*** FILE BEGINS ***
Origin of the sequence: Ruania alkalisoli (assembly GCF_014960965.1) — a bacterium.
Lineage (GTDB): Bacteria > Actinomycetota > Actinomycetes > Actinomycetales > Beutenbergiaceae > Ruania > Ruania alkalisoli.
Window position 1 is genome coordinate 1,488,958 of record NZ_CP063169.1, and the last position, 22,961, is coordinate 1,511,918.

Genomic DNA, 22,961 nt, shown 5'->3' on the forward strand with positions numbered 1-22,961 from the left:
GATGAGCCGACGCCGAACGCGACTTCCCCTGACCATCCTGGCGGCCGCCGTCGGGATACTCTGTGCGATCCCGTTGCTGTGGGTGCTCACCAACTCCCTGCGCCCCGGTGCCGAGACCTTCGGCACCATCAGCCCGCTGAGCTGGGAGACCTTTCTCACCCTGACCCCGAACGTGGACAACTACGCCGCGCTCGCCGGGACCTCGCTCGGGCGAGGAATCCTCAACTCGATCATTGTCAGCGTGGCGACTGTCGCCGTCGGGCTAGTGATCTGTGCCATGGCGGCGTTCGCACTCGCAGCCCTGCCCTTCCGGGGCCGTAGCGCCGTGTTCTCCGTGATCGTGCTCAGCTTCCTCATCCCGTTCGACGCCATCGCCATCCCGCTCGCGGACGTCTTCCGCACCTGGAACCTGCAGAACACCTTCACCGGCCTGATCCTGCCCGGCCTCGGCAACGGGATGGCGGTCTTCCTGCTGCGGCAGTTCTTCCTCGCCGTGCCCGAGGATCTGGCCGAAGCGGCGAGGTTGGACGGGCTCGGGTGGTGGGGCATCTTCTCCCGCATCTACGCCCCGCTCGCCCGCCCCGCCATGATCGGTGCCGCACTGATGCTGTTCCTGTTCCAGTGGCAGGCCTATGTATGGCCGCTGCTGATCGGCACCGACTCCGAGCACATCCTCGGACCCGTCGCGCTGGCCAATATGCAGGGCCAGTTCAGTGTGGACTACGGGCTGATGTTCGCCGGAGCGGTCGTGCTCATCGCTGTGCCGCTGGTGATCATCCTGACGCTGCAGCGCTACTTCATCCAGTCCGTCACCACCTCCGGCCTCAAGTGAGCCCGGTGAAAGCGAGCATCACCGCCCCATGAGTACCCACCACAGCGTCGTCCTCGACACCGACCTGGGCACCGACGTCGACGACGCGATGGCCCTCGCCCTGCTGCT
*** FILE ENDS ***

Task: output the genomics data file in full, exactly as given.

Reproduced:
Origin of the sequence: Ruania alkalisoli (assembly GCF_014960965.1) — a bacterium.
Lineage (GTDB): Bacteria > Actinomycetota > Actinomycetes > Actinomycetales > Beutenbergiaceae > Ruania > Ruania alkalisoli.
Window position 1 is genome coordinate 1,488,958 of record NZ_CP063169.1, and the last position, 22,961, is coordinate 1,511,918.

Genomic DNA, 22,961 nt, shown 5'->3' on the forward strand with positions numbered 1-22,961 from the left:
GATGAGCCGACGCCGAACGCGACTTCCCCTGACCATCCTGGCGGCCGCCGTCGGGATACTCTGTGCGATCCCGTTGCTGTGGGTGCTCACCAACTCCCTGCGCCCCGGTGCCGAGACCTTCGGCACCATCAGCCCGCTGAGCTGGGAGACCTTTCTCACCCTGACCCCGAACGTGGACAACTACGCCGCGCTCGCCGGGACCTCGCTCGGGCGAGGAATCCTCAACTCGATCATTGTCAGCGTGGCGACTGTCGCCGTCGGGCTAGTGATCTGTGCCATGGCGGCGTTCGCACTCGCAGCCCTGCCCTTCCGGGGCCGTAGCGCCGTGTTCTCCGTGATCGTGCTCAGCTTCCTCATCCCGTTCGACGCCATCGCCATCCCGCTCGCGGACGTCTTCCGCACCTGGAACCTGCAGAACACCTTCACCGGCCTGATCCTGCCCGGCCTCGGCAACGGGATGGCGGTCTTCCTGCTGCGGCAGTTCTTCCTCGCCGTGCCCGAGGATCTGGCCGAAGCGGCGAGGTTGGACGGGCTCGGGTGGTGGGGCATCTTCTCCCGCATCTACGCCCCGCTCGCCCGCCCCGCCATGATCGGTGCCGCACTGATGCTGTTCCTGTTCCAGTGGCAGGCCTATGTATGGCCGCTGCTGATCGGCACCGACTCCGAGCACATCCTCGGACCCGTCGCGCTGGCCAATATGCAGGGCCAGTTCAGTGTGGACTACGGGCTGATGTTCGCCGGAGCGGTCGTGCTCATCGCTGTGCCGCTGGTGATCATCCTGACGCTGCAGCGCTACTTCATCCAGTCCGTCACCACCTCCGGCCTCAAGTGAGCCCGGTGAAAGCGAGCATCACCGCCCCATGAGTACCCACCACAGCGTCGTCCTCGACACCGACCTGGGCACCGACGTCGACGACGCGATGGCCCTCGCCCTGCTGCT